I’ll just say it right from the git go: Iowa should name its football field Hayden Fry Field. Retaining Kinnick Stadium in honor of Heisman winner and Hawkeye legend Nile Kinnick is certainly appropriate and should remain so for all time, but what better way to honor the Messiah of Iowa football than to name the field after him?

You think Messiah is too strong or even sacrilegious? Well you’re wrong. Why not name the field after current Hawk mentor Kirk Ferentz instead of Hayden? Because, while Ferentz certainly deserves a ton of credit for building and sustaining the Iowa gridiron program as one of the most consistent and respected in the nation, it was the man from Texas who came to Iowa City and led the Hawkeyes out of the dregs of football ineptitude.

No doubt Ferentz has done an outstanding job during his tenure, but it was Hayden Fry (who only recently passed away at the age of 90) who did what most thought was impossible: turn the dismal, if not embarrassing, Hawkeye program into a consistent winner that ranked among the best teams in the nation.

He may not have been able to walk on water but he could sure glide across the Kinnick Stadium turf with confidence and charm. He single-handedly turned the Hawks from a Big 10 laughing stock into one of the top football programs in America. And that tradition continues to this day.

Want proof? You got it.

When Fry came to Iowa City after the 1978 season, the Hawks were considered a sure win for any team that had the good fortune to play them. The black and gold finished 5-6 overall in Bob Commings’ final year, and prior to that, you had to go all the way back to 1961 to discover a Hawk team that actually won more games than it lost. That’s 17 years of futility, including a pathetic 0-11 record in 1973 and a 1-10 mark in 1971.

Jerry Burns, Ray Nagel, Frank Lauterbur and Commings all tried to turn things around – but to no avail. Then along came Hayden with his incredibly high football IQ and a pleasing, down-home approach to the game that Iowa fans ate up in its entirety. They were hungry for a winner, and Fry gave them what they wanted. It was a glory to behold. A modern-day football miracle? Perhaps a bit overstated, but even non-believers had to get on board the Hayden Express and they haven’t gotten off since.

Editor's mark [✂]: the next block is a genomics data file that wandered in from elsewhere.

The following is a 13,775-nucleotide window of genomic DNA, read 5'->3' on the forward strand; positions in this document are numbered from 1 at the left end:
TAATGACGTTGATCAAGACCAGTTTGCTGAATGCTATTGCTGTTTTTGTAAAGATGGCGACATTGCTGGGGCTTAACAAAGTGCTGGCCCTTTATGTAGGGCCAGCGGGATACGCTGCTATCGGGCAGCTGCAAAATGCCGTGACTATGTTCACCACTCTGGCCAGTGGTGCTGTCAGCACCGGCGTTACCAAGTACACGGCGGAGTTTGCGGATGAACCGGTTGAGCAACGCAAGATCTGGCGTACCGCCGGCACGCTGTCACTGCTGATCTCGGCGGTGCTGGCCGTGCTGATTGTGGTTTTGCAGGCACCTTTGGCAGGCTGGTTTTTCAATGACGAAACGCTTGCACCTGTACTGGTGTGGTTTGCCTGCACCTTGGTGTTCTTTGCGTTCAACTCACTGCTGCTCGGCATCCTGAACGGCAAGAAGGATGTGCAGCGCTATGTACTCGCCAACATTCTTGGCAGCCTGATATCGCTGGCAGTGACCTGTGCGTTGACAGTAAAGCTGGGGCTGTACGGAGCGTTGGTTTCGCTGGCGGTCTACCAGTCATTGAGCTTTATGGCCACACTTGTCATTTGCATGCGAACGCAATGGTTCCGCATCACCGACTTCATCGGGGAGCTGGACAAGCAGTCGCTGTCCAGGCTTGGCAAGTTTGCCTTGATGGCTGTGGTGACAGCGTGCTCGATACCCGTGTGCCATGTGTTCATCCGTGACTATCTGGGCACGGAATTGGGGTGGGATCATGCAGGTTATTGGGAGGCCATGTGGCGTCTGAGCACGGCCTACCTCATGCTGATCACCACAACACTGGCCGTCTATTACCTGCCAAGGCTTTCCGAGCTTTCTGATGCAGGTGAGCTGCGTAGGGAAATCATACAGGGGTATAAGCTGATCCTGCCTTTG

Fry went 5-6 and 4-7 in his first two years at the helm (1979 and 1980), and then it happened. The 1981 squad, with Decorah’s own Lon Olejniczak in the lineup (Fry called him the best all-around athlete on the team), went 8-4 and qualified for the prestigious Rose Bowl. To almost everyone’s astonishment, the success continued until Hayden hung up his whistle following the 1998 campaign.

From 1981 through 1997, the Hawks went 8-4, 9-3, 10-3, 6-4, 5-6, 8-4, 10-1, 5-7, 6-6, 5-5, 8-4, 9-3 and 7-5. They played in numerous bowl games and went back to the Rose Bowl in 1985 and 1990. Iowa also enjoyed the No. 1 rating in the nation at some point during that remarkable turnaround. Fry’s legend was carved in stone, and will always be thus.

As a budding sports writer who spent two years in Decorah and then moved on to the Oelwein Daily Register, I was anxious and excited to cover the “big time.” Back then, after years if not decades of loss after frustrating loss, it was relatively easy to get a press pass for any Iowa home game. 

I ate like a king in the fancy-schmancy press box, and usually went down to the sidelines to shoot some photos during the second half. It was there that I saw the Hayden Fry phenomenon up close and personal.

It was 1981 and the Hawks had inexplicably found a way to beat visiting powerhouse Nebraska, 10-7, in the opening game of the season. After a stunning loss to Iowa State, 23-12 in game two, Iowa played host to mighty UCLA and famed coach Terry Donahue.

No one gave Iowa much of a chance, but Hayden just laughed and said “we’re gonna scratch where it itches,” and that’s exactly what his team did. I’ll never forget it. I can still see the faces of the UCLA offensive line midway through the third quarter.

To say the Hawkeye defense was pounding the spirit out of the Bruins is totally accurate. I was working the UCLA side of the field since the Iowa sideline was so crowded, and during a timeout Donahue did his best to fire up his stalwarts. But it was no use.

Led by all-world defensive end Andre Tippett, the Hawks completely demolished the UCLA offense and you could see it in the eyes and expressions of those mammoth Bruin linemen. They were done, beaten, demoralized and Donahue knew it. Despite his repeated efforts to rebuild the confidence of his players, it was pointless. They looked borderline scared as they came to the sideline for instructions, but nothing Donahue said could turn things around.

The Bruins were finished, and even their coach knew it. Final score: Iowa 20, UCLA 7. Let the good times roll. And they did.

I realize it probably won’t happen, but it should. Hayden Fry Field has a nice ring to it don’t you think? Thanks Coach Fry from all of us in Hawkeye land. May you rest in peace and remember to scratch where it itches.